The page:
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March 1980, Graduated from School of Science, Kyoto University
March 1985, Graduated from Department of Physics, Graduate School of Science, Kyoto University
May 1985, Received, Doctor of Science (Kyoto University)
August 1985, Research Associate, Institute for Molecular Science (Okazaki)
April 1992, Associate Professor, Graduate School of Human Informatics, Nagoya University
April 1998, Professor, Graduate School of Human Informatics, Nagoya University
April 2006, Professor, Department of Computational Science and Engineering, Nagoya University
April 2017, Professor,
Department of Applied Physics, Nagoya University
October 2003, Institute for Advanced Research Professor, Nagoya University
September 2008, KIAS scholar, Korea Institute for Advanced Study
April 2010, Affiliate Professor, Okazaki Institute for Integrative Bioscience
Protein folding and function
Proteins often express their function in timescale of milliseconds to seconds. In such macroscopic timescale, protein structure change should not follow a definite sequential pathway but should undergo stochastic movement characterized by diffusion on the energy landscape. Because energy landscape itself is subject to dynamical change upon reactions or binding, “dynamical energy landscape” should be a key concept to study protein functioning. We develop theoretical methods of dynamical energy landscape and apply those methods to enzymes, signal transduction, and molecular motors.
(1) Development of a consistent coarse-grained model of allosteric transitions
T. P. Terada, T. Kimura and M. Sasai, J. Phys. Chem. B, 117, 12864-12877 (2013).
(2) Development of the Ising-like models of folding and allosteric transitions
T. Inanami, T. P. Terada, and M. Sasai, Proc. Natl. Acad. Sci. USA, 111, 15969-15974 (2014).
K. Itoh and M. Sasai, J. Chem. Phys., 134, 125102 (2011).
K. Itoh and M. Sasai, Proc. Natl. Acad. Sci. USA, 107, 7775-7780 (2010).
K. Itoh and M. Sasai, J. Chem. Phys., 130, 145104 (2009).
(3) Application of dynamical energy landscape method to myosin motors
Q.-M. Nie, A. Togashi, T. N. Sasaki, M. Takano, M. Sasai, and T. P. Terada, PLoS Comp. Biol., 10, e1003552 (2014).
M. Takano, T. P. Terada, and M. Sasai, Proc. Natl. Acad. Sci. USA, 107, 7769-7774 (2010).
Genome 3D structure and dynamics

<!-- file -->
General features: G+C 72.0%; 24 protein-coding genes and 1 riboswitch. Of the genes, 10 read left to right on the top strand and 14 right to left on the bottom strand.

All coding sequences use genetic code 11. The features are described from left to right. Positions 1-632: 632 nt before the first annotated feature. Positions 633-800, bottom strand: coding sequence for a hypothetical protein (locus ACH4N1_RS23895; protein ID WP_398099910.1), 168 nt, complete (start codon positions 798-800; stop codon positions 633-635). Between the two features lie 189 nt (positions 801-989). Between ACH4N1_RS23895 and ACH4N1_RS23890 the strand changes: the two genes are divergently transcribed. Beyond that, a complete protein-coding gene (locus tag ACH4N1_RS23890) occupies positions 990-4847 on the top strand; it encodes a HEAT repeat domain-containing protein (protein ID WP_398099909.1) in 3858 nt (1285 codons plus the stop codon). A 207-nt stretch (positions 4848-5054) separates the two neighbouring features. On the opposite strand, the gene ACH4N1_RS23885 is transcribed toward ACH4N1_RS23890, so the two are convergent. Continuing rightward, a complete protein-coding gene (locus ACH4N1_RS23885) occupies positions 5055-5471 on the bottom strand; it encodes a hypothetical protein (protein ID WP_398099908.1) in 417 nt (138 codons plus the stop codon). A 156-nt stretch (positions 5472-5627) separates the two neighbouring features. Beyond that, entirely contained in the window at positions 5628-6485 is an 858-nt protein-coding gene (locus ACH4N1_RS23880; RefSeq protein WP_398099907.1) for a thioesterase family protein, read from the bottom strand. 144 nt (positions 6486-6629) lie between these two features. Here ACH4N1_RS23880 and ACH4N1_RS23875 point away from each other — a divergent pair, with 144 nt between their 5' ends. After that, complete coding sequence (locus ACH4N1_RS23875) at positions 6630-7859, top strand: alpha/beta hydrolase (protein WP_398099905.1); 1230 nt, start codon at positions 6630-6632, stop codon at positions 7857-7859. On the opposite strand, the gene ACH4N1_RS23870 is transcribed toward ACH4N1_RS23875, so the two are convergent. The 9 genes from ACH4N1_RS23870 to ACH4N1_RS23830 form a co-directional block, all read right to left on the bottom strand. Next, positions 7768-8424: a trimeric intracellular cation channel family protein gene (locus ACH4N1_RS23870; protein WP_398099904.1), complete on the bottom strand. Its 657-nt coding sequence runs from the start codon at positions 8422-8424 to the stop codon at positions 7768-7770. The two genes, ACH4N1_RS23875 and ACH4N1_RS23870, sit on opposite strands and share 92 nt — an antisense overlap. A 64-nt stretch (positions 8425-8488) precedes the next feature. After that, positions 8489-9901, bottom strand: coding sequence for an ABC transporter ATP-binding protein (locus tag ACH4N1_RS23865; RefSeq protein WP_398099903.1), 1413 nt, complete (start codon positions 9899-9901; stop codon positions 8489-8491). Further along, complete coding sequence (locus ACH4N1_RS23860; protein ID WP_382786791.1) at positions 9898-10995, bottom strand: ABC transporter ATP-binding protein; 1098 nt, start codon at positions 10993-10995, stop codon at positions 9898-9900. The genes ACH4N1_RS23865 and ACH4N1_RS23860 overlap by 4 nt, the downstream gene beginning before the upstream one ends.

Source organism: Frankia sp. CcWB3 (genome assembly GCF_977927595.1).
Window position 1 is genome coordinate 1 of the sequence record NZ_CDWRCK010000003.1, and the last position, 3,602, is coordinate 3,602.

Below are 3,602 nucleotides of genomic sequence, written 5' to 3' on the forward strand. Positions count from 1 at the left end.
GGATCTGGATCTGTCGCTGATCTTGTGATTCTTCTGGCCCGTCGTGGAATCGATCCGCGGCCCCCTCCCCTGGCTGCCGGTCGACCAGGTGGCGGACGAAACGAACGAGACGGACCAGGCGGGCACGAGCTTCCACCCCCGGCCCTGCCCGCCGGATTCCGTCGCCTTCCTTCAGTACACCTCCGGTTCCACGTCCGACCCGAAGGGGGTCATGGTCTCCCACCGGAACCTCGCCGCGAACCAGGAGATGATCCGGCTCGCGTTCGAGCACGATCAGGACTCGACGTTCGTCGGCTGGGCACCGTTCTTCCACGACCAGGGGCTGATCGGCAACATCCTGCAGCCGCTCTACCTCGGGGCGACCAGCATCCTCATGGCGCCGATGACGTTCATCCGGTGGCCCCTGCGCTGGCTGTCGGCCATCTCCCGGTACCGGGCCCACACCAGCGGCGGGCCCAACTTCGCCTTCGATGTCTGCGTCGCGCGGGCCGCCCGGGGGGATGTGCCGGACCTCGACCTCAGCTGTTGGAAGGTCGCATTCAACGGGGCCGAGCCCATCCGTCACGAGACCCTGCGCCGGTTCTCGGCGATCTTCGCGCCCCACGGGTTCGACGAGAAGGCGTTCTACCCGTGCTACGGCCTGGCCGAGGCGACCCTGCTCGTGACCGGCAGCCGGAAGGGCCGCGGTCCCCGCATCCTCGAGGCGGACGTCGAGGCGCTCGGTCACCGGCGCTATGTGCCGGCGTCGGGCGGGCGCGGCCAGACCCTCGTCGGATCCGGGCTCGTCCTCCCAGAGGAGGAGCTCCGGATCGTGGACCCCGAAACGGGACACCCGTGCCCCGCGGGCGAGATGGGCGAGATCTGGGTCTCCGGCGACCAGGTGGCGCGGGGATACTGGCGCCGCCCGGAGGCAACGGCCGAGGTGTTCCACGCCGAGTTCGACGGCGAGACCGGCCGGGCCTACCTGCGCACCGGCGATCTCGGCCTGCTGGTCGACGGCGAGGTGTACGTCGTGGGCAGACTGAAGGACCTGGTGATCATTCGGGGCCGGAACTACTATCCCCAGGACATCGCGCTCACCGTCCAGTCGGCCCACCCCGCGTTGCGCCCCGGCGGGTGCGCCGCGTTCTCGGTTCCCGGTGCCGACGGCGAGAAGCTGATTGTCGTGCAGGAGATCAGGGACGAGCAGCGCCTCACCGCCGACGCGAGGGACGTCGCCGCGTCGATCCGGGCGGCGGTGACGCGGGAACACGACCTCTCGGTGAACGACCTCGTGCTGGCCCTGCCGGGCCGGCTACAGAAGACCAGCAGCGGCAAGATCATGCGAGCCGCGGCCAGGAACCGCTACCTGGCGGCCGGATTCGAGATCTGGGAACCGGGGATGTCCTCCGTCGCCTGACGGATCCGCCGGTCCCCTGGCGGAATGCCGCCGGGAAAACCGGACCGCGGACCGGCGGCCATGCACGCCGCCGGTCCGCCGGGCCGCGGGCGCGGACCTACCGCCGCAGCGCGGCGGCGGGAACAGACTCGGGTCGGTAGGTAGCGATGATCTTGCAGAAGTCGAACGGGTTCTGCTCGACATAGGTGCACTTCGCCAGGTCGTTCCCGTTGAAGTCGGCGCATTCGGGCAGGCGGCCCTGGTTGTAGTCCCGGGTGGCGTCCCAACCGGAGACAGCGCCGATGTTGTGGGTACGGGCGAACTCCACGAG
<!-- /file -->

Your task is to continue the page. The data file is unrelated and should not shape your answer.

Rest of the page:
Genome is not an abstract sequence of information but is a physical quantity confined in nucleus. Genome architecture and movement are studied by using computational approaches.
K. Maeshima, S. Ide, K. Hibino, and M. Sasai, Curr. Opin. Genetics and Development. 37, 36-45 (2016).
N. Tokuda, T. P. Terada, and M. Sasai, Biophys. J. 102, 296-304 (2012).
Stochastic cell biology
Noisy fluctuations are inevitable features of chemical reactions in cell, which should lead to cell-to-cell variation in a genetically identical population of cells. One of the important issues in modern cell biology is to understand how the molecular reaction network bearing such noisy fluctuations produces the orchestrated behavior for functioning.
(1) Noisy dynamics of gene switches is represented by eddy current on the landscapes by using a mean-field description in a path-integral representation of switching dynamics
K. Zhang, M. Sasai, and J. Wang, Proc. Natl. Acad. Sci. USA 110, 14930-14935 (2013).
M. Sasai and P. G. Wolynes, Proc. Natl. Acad. Sci. USA, 100, 2374-2379 (2003).
(2) In eukaryotes, gene switches are regulated by various processes including chromatin structure change, histone modification, and DNA methylation. These epigenetic processes have hierarchically different timescales. We develop models to analyze the integrated systems behavior of epigenetic dynamics.
S. S. Ashwin and M. Sasai, Scientific Reports 5 , 16746 (2015).
M. Sasai, Y. Kawabata, K. Makishi, K. Itoh, and T. P. Terada, PLoS Comput. Biol. USA 9, e100338 (2013).
(3) Circadian rhythm arising from protein-protein interactions is studied by using KaiABC system as a model system.
T. Nagai, T. P. Terada, and M. Sasai, Biophys. J. 98, 2469-2477 (2010).